Of course, even when a part or all of X are an organic residue derived from a polyhydric alcohol having 3 or more hydroxy groups, X may not have a branched structure at all.

In formula (2), each X independently represents one or more kinds of organic residue derived from a polyhydric saturated alcohol having 2 to 20 carbon atoms and containing 2 to 6 hydroxy groups. Examples of the “polyhydric saturated alcohol having 2 to 20 carbon atoms and containing 2 to 6 hydroxy groups” include the following.

Specific examples of the dihydric saturated alcohol include ethylene glycol, propylene glycol, 1,3-propanediol, 1,4-butanediol, 1,3-butanediol, neopentyl glycol, hexamethylene glycol and 1,4-cyclohexanedimethanol.

Specific examples of the trihydric or greater hydric polyhydric saturated alcohol include glycerin, trimethylolpropane, trimethylolethane, penthaerythritol, dipentaerythritol and sorbitol. In addition, dihydric saturated alcohols containing an ether group in the main chain, such as diethylene glycol, dipropylene glycol, triethylene glycol and polyethylene glycol, may be used. Needless to say, the present invention is not limited to these specific examples.

Among these polyhydric saturated alcohols, in view of the fluidity of the compound comprised in the plastic lens material of the present invention (I), propylene glycol and neopentyl glycol are preferred, and propylene glycol is more preferred.

The repeating number of the group represented by formula (2) as a repeating unit in the plastic lens material of the present invention (I) is not particularly limited. A mixture of materials having various repeating numbers may also be used. Furthermore, there arises no problem even if a material where the repeating number is 0 and a material where the repeating number is an integer of 1 or more are used in combination. However, use of only the compound where the repeating number is 0 is not preferred from the standpoint of achieving the object of the present invention.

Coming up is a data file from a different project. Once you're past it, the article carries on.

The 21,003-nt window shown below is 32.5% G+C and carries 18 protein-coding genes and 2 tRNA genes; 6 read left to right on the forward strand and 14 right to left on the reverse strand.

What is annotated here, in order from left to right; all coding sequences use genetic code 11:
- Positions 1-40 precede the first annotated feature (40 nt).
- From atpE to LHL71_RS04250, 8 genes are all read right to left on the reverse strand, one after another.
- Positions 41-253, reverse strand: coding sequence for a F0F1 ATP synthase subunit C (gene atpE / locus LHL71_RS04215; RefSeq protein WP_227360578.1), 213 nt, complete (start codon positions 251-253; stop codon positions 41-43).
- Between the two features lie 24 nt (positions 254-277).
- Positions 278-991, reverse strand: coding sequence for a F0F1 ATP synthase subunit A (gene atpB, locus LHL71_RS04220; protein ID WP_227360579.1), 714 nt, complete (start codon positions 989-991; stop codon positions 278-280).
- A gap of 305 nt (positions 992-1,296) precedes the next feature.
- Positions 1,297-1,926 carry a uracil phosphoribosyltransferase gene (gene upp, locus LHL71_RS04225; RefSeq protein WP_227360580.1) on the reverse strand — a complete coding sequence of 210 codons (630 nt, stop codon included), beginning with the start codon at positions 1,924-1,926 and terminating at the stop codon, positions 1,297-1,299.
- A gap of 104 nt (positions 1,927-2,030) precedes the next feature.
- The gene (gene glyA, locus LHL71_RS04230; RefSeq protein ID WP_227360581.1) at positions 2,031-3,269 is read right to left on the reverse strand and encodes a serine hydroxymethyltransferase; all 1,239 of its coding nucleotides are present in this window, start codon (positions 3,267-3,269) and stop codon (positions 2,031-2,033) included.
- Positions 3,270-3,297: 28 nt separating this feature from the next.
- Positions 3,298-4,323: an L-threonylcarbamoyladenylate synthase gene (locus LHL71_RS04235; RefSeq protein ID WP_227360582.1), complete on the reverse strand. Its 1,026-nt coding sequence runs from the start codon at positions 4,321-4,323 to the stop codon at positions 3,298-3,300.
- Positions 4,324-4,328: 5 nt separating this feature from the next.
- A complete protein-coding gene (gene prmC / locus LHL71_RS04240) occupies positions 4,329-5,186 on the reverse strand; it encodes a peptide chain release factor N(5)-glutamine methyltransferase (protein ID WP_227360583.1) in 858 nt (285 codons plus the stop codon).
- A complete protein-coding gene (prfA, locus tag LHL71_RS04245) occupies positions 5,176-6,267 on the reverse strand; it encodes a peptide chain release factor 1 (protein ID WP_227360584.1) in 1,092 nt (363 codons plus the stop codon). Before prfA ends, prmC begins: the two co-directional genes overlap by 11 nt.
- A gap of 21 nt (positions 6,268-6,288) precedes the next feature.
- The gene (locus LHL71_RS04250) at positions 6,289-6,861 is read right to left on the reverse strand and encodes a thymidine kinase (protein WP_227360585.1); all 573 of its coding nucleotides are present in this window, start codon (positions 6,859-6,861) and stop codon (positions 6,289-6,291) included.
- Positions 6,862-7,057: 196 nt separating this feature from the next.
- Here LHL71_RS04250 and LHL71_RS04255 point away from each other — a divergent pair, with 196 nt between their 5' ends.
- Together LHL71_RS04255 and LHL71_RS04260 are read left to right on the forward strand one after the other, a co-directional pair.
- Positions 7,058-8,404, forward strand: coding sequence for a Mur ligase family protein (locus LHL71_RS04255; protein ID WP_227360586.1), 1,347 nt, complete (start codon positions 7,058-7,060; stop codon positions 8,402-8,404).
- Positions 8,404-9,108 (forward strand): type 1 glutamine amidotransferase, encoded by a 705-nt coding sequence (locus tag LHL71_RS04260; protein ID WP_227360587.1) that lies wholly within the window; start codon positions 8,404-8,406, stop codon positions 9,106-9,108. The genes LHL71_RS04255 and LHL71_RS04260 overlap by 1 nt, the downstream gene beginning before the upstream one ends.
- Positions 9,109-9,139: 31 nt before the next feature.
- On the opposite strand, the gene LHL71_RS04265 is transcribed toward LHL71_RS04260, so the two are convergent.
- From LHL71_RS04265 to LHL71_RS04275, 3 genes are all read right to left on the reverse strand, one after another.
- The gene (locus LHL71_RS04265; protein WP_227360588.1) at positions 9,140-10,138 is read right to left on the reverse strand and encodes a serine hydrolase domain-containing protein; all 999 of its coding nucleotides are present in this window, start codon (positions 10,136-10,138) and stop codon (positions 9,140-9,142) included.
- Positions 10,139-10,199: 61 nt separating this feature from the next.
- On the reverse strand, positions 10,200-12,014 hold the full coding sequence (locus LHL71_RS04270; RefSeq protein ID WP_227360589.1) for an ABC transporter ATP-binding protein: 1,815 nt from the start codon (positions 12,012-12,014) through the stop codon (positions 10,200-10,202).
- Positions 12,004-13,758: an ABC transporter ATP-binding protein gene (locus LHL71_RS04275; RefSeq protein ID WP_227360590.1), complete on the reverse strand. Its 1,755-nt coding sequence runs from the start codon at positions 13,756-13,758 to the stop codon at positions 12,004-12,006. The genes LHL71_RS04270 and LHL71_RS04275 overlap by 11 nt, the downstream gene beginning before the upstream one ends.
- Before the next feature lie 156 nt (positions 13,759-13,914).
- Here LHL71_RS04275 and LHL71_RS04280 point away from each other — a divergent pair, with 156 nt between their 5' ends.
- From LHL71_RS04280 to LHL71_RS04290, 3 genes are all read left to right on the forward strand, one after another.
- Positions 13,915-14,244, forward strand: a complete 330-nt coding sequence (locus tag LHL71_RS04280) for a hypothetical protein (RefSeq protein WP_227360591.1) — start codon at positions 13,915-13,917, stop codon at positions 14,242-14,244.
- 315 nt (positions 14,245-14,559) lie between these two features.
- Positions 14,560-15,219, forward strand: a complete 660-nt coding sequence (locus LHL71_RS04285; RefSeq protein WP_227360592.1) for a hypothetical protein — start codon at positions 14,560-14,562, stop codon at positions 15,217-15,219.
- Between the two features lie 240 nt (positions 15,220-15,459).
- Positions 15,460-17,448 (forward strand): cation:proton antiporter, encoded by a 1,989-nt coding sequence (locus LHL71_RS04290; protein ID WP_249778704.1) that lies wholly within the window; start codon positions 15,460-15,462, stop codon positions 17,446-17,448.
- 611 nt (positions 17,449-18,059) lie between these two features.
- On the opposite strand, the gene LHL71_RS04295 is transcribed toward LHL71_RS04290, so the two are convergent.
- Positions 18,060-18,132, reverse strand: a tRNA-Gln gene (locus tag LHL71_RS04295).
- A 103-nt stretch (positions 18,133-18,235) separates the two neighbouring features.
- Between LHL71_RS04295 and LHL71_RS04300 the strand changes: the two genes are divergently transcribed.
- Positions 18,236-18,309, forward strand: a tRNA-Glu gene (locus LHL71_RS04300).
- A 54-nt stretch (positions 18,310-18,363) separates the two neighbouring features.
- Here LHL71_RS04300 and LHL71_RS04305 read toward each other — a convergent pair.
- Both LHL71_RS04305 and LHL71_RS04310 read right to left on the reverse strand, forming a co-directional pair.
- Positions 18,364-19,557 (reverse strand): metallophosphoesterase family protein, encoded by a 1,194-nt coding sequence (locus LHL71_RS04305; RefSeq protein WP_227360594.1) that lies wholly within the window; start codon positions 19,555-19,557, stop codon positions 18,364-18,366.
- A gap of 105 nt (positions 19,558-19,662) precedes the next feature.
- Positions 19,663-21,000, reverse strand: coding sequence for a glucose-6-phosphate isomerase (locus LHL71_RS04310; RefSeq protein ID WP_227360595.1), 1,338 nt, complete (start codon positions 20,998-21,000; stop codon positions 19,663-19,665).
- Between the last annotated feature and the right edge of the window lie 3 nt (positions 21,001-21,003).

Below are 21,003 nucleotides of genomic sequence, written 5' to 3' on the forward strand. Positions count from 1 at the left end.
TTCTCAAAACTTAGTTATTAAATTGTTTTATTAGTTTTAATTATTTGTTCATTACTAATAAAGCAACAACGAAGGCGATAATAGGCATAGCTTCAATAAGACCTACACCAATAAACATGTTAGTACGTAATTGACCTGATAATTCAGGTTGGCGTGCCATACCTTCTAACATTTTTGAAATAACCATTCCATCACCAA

Usually, the repeating number of the group represented by formula (2) as a repeating unit in the plastic lens material of the present invention (I) is preferably an integer of 1 to 50. If a plastic lens material comprising only compounds where the repeating number exceeds 50 is used for a plastic lens composition, the allyl group concentration decreases and this may cause adverse effects, for example, at curing, the curing may be retarded or a part of the compound may remain uncured to deteriorate the physical properties of the cured product, such as mechanical properties. All compounds in the plastic lens material preferably have a repeating number of an integer of 1 to 50, more preferably 1 to 30, still more preferably 1 to 10.

Depending on the production conditions, the 1,4-cyclohexane dicarboxylic acid ester as a raw material may remain in the plastic lens material of the present invention (I) but the plastic lens material may be used as it is. However, if the 1,4-cyclohexanedicarbocylic acid ester as a raw material is present in a proportion of 70 mass% or more based on the total amount of the plastic lens material of the present invention (I), when the material is blended with the compound of formula (3) to prepare a plastic lens composition which is described later, uneven dyeing may be generated or the mold may be damaged at the time of separating the cured product from the glass mold.

Incidentally, the term “1,4-cyclohexane dicarboxylic acid ester” as used herein includes diallyl 1,4-cyclohexanedicarboxylate where two carboxyl groups both are allylated, dimethallyl 1,4-cyclohexanedicarboxylate where both are methallylated, and allylmethallyl 1,4-cyclohexanedicarboxylate where one is allylated and the other is methallylated.

The present invention (II) is described below.

The present invention (II) is a process for producing the plastic lens material of the present invention (I), comprising the following first and second steps:

first step: